To start, take your cucumber. This is a massively overgrown pickling cucumber, one that I missed a few times apparently while harvesting for dill pickles.
Cut it in half, and use a spoon to slice the seeds out. It doesn't need to be pretty, just get them out.
Chop up the cucumber. Now, I usually go and deseed all of the cucumbers and then go all Iron Chef on them and chop them all at the same time. Only reason I chop is I can get them into the processor easier :)
Into the processor they go!
Process them for a few seconds on high (the only speed I have), until they are all chopped up. You don't want a puree, but you don't want big chunks. Think about the size of the relish chunks in commercial relish, that's what you're aiming for. If they are too big or small, well, it's ok. It will taste so good, no one will notice!
Now stop! THIS is the step you find out how to set the recipe above to make sure you get the right amounts. The cucumbers are usually my limiting ingredient, so at this point, measure them and then fiddle with the number of pints for the recipe link. If you are between pints, go up a pint for the recipe. I ended up with 9 cups of chopped cucumber, and the 7 pint adjustment was just right.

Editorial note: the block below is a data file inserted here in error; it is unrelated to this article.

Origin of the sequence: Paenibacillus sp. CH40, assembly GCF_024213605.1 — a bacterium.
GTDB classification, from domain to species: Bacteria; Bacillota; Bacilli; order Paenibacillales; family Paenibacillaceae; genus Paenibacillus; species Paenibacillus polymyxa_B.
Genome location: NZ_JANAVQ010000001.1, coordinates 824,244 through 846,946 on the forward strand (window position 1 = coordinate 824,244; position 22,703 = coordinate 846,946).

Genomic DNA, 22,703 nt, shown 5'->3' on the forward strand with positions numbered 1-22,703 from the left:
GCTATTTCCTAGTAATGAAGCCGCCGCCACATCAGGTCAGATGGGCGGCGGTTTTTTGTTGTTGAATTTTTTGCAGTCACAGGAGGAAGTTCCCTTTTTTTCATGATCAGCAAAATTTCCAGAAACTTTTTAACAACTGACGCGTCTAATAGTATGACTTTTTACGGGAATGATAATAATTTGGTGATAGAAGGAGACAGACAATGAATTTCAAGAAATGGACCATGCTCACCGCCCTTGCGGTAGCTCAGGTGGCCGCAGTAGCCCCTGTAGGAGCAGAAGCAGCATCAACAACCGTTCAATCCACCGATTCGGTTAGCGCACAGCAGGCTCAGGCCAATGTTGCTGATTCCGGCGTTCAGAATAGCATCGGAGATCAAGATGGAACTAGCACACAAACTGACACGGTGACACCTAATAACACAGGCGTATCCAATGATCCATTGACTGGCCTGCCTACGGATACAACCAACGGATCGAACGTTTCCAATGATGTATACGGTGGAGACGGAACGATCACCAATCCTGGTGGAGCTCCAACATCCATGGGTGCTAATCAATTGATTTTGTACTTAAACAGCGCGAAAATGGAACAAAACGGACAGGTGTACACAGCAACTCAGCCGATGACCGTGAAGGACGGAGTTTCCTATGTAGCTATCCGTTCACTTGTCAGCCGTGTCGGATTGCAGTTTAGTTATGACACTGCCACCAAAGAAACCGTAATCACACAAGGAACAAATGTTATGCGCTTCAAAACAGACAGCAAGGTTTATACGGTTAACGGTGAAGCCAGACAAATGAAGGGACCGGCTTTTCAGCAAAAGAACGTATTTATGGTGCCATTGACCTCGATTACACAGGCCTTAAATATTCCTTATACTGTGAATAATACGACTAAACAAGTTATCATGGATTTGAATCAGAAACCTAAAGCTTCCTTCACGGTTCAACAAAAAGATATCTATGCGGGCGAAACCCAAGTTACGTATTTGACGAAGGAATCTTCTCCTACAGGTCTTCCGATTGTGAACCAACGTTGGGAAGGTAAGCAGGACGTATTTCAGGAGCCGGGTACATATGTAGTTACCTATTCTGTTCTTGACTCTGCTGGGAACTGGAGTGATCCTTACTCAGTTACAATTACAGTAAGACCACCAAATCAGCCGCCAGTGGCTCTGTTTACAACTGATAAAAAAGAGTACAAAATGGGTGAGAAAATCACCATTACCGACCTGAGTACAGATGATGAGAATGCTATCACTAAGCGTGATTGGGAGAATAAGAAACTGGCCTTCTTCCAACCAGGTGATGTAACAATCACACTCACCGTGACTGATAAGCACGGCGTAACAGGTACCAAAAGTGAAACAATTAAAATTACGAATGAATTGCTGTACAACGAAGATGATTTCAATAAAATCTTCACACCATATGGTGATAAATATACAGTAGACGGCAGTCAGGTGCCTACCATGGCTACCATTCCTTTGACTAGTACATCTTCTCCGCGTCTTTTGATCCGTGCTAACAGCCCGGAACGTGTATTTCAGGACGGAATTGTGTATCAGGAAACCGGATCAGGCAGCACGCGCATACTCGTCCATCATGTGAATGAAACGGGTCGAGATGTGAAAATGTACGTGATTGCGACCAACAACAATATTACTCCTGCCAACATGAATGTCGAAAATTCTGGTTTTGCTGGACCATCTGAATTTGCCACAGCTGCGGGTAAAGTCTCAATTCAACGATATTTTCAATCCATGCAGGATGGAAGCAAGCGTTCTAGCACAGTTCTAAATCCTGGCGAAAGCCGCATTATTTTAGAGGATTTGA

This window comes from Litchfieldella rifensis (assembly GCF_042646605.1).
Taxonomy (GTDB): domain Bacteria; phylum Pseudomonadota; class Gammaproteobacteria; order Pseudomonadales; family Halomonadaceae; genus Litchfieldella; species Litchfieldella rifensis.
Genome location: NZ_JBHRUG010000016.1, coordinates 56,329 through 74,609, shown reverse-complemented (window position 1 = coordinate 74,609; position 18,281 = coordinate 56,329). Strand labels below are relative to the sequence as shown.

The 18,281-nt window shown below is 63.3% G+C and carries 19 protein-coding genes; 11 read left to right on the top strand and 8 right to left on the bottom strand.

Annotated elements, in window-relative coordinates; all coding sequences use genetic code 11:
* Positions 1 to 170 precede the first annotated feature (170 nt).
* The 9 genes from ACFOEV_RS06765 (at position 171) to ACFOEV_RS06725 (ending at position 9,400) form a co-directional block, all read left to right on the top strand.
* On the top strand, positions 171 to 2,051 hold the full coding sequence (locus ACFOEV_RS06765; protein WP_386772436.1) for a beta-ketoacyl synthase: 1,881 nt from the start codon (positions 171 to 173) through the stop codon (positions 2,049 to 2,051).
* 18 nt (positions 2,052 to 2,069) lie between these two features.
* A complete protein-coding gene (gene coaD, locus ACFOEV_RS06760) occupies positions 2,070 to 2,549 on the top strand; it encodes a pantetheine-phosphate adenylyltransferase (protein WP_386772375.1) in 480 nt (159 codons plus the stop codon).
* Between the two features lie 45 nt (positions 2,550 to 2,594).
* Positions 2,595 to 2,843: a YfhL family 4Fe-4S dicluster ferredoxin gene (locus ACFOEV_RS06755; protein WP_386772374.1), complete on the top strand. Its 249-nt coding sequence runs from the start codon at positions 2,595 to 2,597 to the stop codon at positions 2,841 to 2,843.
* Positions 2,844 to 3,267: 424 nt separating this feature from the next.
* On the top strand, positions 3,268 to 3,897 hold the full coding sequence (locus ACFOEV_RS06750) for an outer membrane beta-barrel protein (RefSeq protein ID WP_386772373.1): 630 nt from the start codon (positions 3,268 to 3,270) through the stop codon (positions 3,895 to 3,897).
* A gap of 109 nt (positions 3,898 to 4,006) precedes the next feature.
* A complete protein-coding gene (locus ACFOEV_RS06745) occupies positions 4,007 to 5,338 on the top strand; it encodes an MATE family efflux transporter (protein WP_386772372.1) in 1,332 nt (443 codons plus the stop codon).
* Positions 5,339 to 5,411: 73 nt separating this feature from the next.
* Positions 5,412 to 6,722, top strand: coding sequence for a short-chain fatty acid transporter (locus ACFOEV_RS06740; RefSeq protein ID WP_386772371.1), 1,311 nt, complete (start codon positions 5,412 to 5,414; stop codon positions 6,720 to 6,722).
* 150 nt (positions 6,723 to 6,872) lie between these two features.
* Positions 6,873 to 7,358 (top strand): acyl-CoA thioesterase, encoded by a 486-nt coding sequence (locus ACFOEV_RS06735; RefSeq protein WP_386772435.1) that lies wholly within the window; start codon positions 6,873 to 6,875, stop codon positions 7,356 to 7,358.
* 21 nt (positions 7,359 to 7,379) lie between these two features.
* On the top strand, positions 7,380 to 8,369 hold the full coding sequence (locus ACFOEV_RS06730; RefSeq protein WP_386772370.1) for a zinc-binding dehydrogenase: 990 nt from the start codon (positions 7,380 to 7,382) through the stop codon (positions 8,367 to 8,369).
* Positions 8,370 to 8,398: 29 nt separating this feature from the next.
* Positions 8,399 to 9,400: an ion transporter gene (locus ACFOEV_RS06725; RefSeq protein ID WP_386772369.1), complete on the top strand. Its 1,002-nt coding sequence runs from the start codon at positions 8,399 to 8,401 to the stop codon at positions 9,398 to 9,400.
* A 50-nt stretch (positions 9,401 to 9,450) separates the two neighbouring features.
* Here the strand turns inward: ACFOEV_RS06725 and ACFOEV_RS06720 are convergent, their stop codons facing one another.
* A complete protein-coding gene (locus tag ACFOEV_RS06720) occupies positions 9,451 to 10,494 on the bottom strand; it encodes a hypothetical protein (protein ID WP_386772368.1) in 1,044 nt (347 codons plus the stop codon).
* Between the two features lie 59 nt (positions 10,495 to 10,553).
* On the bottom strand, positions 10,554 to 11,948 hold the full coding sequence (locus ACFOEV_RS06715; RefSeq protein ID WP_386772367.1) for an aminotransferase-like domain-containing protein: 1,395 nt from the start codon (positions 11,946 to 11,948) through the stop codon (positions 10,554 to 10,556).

Since I now know how many peppers I need, I start running them through processor. In total you'll pretty much aim for 1/4 of green and 1/4 of colored peppers to the number of cucumbers. Too much math? just follow the recipe :) You'll want to wash your pepper and chop the same way as you did the cucumbers.
As you did to the peppers, so you do to the onions. These are about 1/2 to the amount of cucumbers. Cut off the ends and the skin, and into the processor they go. Watch for tears. I hate this part. Even if you aren't an onion fan, do try the recipe as written at least once. These will mellow and make a fantastic flavor when it's all together. I had to put my onions in my big pot because the bowl was too full.
Dump all the veggies into a very large vessel - I use my big pot. Mix it all up thoroughly. It will be pretty juicy :) Add the salt for the recipe and mix that in as well.
Split the veggies into a HUGE bowl, or what I have, two bowls.